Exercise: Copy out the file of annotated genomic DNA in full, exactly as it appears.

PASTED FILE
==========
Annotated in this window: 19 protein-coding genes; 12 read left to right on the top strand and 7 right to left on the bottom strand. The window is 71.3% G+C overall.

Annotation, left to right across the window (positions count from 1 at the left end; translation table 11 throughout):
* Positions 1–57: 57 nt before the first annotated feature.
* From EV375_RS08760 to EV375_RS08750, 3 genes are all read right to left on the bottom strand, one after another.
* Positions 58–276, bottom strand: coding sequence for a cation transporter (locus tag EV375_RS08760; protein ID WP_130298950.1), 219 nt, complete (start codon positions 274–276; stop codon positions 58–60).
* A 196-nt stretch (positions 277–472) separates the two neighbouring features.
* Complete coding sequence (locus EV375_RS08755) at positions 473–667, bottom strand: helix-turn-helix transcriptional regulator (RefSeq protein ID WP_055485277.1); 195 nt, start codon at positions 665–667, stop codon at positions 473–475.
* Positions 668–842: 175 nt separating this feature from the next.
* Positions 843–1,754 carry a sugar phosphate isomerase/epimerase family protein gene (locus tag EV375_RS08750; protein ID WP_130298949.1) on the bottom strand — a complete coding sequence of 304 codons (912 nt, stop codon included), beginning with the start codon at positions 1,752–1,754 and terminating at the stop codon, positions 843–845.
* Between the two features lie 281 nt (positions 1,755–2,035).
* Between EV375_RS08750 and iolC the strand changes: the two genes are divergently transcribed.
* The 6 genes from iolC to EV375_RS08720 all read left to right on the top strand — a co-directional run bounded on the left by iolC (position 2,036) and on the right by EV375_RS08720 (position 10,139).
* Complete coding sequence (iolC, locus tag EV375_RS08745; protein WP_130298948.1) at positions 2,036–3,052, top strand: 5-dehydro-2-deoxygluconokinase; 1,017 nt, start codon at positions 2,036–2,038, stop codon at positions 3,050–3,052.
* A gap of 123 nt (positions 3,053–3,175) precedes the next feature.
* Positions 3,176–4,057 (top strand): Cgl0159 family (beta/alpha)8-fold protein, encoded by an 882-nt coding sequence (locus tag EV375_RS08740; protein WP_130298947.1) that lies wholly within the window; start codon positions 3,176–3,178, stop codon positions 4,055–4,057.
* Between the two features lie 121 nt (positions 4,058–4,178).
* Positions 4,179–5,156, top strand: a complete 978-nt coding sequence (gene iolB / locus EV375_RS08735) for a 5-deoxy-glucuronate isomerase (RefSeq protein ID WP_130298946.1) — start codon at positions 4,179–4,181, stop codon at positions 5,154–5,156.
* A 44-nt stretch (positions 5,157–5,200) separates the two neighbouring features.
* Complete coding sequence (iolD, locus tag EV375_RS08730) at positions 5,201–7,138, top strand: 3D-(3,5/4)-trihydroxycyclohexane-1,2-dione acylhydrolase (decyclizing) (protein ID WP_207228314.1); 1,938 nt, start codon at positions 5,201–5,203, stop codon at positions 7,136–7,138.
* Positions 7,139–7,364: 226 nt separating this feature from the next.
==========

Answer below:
Annotated in this window: 19 protein-coding genes; 12 read left to right on the top strand and 7 right to left on the bottom strand. The window is 71.3% G+C overall.

Annotation, left to right across the window (positions count from 1 at the left end; translation table 11 throughout):
* Positions 1–57: 57 nt before the first annotated feature.
* From EV375_RS08760 to EV375_RS08750, 3 genes are all read right to left on the bottom strand, one after another.
* Positions 58–276, bottom strand: coding sequence for a cation transporter (locus tag EV375_RS08760; protein ID WP_130298950.1), 219 nt, complete (start codon positions 274–276; stop codon positions 58–60).
* A 196-nt stretch (positions 277–472) separates the two neighbouring features.
* Complete coding sequence (locus EV375_RS08755) at positions 473–667, bottom strand: helix-turn-helix transcriptional regulator (RefSeq protein ID WP_055485277.1); 195 nt, start codon at positions 665–667, stop codon at positions 473–475.
* Positions 668–842: 175 nt separating this feature from the next.
* Positions 843–1,754 carry a sugar phosphate isomerase/epimerase family protein gene (locus tag EV375_RS08750; protein ID WP_130298949.1) on the bottom strand — a complete coding sequence of 304 codons (912 nt, stop codon included), beginning with the start codon at positions 1,752–1,754 and terminating at the stop codon, positions 843–845.
* Between the two features lie 281 nt (positions 1,755–2,035).
* Between EV375_RS08750 and iolC the strand changes: the two genes are divergently transcribed.
* The 6 genes from iolC to EV375_RS08720 all read left to right on the top strand — a co-directional run bounded on the left by iolC (position 2,036) and on the right by EV375_RS08720 (position 10,139).
* Complete coding sequence (iolC, locus tag EV375_RS08745; protein WP_130298948.1) at positions 2,036–3,052, top strand: 5-dehydro-2-deoxygluconokinase; 1,017 nt, start codon at positions 2,036–2,038, stop codon at positions 3,050–3,052.
* A gap of 123 nt (positions 3,053–3,175) precedes the next feature.
* Positions 3,176–4,057 (top strand): Cgl0159 family (beta/alpha)8-fold protein, encoded by an 882-nt coding sequence (locus tag EV375_RS08740; protein WP_130298947.1) that lies wholly within the window; start codon positions 3,176–3,178, stop codon positions 4,055–4,057.
* Between the two features lie 121 nt (positions 4,058–4,178).
* Positions 4,179–5,156, top strand: a complete 978-nt coding sequence (gene iolB / locus EV375_RS08735) for a 5-deoxy-glucuronate isomerase (RefSeq protein ID WP_130298946.1) — start codon at positions 4,179–4,181, stop codon at positions 5,154–5,156.
* A 44-nt stretch (positions 5,157–5,200) separates the two neighbouring features.
* Complete coding sequence (iolD, locus tag EV375_RS08730) at positions 5,201–7,138, top strand: 3D-(3,5/4)-trihydroxycyclohexane-1,2-dione acylhydrolase (decyclizing) (protein ID WP_207228314.1); 1,938 nt, start codon at positions 5,201–5,203, stop codon at positions 7,136–7,138.
* Positions 7,139–7,364: 226 nt separating this feature from the next.